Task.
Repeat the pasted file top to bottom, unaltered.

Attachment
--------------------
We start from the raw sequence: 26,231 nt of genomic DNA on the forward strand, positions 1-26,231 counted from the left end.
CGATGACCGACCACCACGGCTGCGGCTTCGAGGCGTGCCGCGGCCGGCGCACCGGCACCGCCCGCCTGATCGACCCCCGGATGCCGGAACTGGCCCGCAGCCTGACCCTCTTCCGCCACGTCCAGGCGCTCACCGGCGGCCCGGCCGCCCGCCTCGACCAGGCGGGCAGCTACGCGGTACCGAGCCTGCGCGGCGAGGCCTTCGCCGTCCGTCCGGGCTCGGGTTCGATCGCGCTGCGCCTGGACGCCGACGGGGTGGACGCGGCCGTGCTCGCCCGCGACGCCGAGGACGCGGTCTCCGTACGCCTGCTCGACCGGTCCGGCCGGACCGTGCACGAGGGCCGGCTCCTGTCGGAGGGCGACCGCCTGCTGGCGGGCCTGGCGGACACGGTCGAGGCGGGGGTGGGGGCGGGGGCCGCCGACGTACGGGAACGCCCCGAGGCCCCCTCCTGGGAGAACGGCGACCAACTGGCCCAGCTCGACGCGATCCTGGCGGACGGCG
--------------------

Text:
We start from the raw sequence: 26,231 nt of genomic DNA on the forward strand, positions 1-26,231 counted from the left end.
CGATGACCGACCACCACGGCTGCGGCTTCGAGGCGTGCCGCGGCCGGCGCACCGGCACCGCCCGCCTGATCGACCCCCGGATGCCGGAACTGGCCCGCAGCCTGACCCTCTTCCGCCACGTCCAGGCGCTCACCGGCGGCCCGGCCGCCCGCCTCGACCAGGCGGGCAGCTACGCGGTACCGAGCCTGCGCGGCGAGGCCTTCGCCGTCCGTCCGGGCTCGGGTTCGATCGCGCTGCGCCTGGACGCCGACGGGGTGGACGCGGCCGTGCTCGCCCGCGACGCCGAGGACGCGGTCTCCGTACGCCTGCTCGACCGGTCCGGCCGGACCGTGCACGAGGGCCGGCTCCTGTCGGAGGGCGACCGCCTGCTGGCGGGCCTGGCGGACACGGTCGAGGCGGGGGTGGGGGCGGGGGCCGCCGACGTACGGGAACGCCCCGAGGCCCCCTCCTGGGAGAACGGCGACCAACTGGCCCAGCTCGACGCGATCCTGGCGGACGGCG